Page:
For example there are anti-particles to every particle we know,

Similary in some sense, is there a possibility that we can charge photons..if not what are the reasons and has there been any attempt to do this experiment ? If it is possible to bend it than why not charge ?

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    $\begingroup$ Please reread what you have written. What is the connection of the existence of antiparticles with the question you are asking? At the particle level the verb "charge" has not definition. Particles have a charge (noun), a quantum number that characterizes them, which may be 0, +/-1/3, +/-2/3, +/-1 and some resonances +/-2. $\endgroup$ – anna v Oct 1 '12 at 13:02
  • $\begingroup$ @annav: I know there is no correlation..but the first question made me think of the other...they are not completely stranger ! $\endgroup$ – Sejwal Oct 1 '12 at 13:04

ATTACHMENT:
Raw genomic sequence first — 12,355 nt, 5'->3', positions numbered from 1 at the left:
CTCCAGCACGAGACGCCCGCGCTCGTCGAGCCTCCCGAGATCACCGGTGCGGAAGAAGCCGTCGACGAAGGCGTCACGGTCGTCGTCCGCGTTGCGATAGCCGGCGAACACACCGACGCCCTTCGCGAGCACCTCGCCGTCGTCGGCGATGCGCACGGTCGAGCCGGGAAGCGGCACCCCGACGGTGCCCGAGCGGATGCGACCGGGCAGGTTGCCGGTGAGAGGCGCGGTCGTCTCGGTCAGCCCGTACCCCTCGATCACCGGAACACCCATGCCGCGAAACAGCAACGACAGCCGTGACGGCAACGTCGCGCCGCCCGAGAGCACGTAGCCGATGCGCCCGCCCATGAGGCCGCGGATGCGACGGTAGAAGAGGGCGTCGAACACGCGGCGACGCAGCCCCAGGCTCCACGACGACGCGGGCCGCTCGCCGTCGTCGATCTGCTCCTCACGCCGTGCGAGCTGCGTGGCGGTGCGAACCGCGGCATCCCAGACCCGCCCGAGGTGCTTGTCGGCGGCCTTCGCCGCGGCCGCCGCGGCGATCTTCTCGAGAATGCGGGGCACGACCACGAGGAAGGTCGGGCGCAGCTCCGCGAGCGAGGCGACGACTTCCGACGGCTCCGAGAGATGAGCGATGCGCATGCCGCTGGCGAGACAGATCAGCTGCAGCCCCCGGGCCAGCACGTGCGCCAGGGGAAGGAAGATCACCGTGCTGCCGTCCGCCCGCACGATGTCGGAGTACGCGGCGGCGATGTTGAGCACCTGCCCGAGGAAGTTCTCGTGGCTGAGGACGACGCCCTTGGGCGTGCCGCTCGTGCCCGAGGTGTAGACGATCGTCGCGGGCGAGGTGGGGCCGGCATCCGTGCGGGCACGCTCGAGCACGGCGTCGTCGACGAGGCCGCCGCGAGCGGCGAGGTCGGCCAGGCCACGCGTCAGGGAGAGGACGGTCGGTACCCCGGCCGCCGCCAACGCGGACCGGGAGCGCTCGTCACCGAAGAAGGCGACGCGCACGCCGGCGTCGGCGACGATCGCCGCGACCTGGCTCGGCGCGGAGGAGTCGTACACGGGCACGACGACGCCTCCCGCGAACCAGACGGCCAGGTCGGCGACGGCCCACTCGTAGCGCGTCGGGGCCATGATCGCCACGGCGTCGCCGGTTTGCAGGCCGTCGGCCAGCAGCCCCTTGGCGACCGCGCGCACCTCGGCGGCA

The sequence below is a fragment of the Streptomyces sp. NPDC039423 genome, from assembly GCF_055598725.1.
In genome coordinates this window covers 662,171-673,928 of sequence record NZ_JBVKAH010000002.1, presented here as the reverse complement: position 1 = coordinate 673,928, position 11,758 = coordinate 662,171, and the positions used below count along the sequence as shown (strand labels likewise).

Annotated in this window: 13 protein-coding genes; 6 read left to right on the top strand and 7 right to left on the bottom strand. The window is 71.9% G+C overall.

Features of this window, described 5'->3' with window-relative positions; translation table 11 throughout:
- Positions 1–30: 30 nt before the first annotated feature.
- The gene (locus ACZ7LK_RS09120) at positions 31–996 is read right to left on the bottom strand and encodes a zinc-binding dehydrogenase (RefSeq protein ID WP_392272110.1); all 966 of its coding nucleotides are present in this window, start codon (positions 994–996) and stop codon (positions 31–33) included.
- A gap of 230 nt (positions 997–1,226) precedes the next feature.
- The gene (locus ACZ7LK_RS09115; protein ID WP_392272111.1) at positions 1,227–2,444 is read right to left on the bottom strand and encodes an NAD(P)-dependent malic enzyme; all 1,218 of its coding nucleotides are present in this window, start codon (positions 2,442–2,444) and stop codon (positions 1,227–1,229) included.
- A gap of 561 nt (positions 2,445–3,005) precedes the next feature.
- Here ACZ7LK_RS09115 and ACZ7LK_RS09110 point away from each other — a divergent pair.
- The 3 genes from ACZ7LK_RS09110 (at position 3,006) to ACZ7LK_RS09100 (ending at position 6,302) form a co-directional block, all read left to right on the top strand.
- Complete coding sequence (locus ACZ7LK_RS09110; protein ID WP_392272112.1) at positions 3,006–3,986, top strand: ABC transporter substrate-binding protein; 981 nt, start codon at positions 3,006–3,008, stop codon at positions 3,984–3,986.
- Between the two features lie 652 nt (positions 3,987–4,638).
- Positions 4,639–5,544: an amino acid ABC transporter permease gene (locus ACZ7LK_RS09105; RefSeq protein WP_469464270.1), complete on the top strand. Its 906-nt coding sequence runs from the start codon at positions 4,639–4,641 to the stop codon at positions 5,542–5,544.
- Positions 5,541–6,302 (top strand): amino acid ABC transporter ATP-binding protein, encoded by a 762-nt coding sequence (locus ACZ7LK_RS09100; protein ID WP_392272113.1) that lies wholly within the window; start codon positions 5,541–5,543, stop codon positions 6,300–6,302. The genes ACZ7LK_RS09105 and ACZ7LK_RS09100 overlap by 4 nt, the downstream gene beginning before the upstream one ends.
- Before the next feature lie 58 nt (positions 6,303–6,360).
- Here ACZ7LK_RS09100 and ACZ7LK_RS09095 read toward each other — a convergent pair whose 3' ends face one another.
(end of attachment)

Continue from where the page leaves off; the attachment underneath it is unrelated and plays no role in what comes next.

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    $\begingroup$ Also, photons are their own antiparticle. $\endgroup$ – Jerry Schirmer Oct 1 '12 at 14:28

At the particle level the verb "charge" has no definition. Charge cannot be added to a particle.

A particle has charge ( noun); it is a quantum number that characterizes the particle, and its charge may be 0, +/-1/3, +/-2/3, +/-1 (and some resonances +/-2).

A photon has charge 0, spin 1 and mass 0.

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That is why it is called a photon and not an electron.

If it is possible to bend it than why not charge

That it can change direction ( bend) is a kinematic effect and controlled by the equations of motion. The quantum numbers are intrinsic and unchangeable in the definition of each particle.


I think the closest thing to charged photons you are going to find, at least currently, are "gluons". And you will be happy to know that they come with different combinations of three charges. These particles are spin-1, massless, (just like the photon), and are charged. They are responsible for the strong interaction in the standard model, and show up the most in the study of Quantum Chromodynamics (QCD). For some more information see Gluon here for a brief overview.


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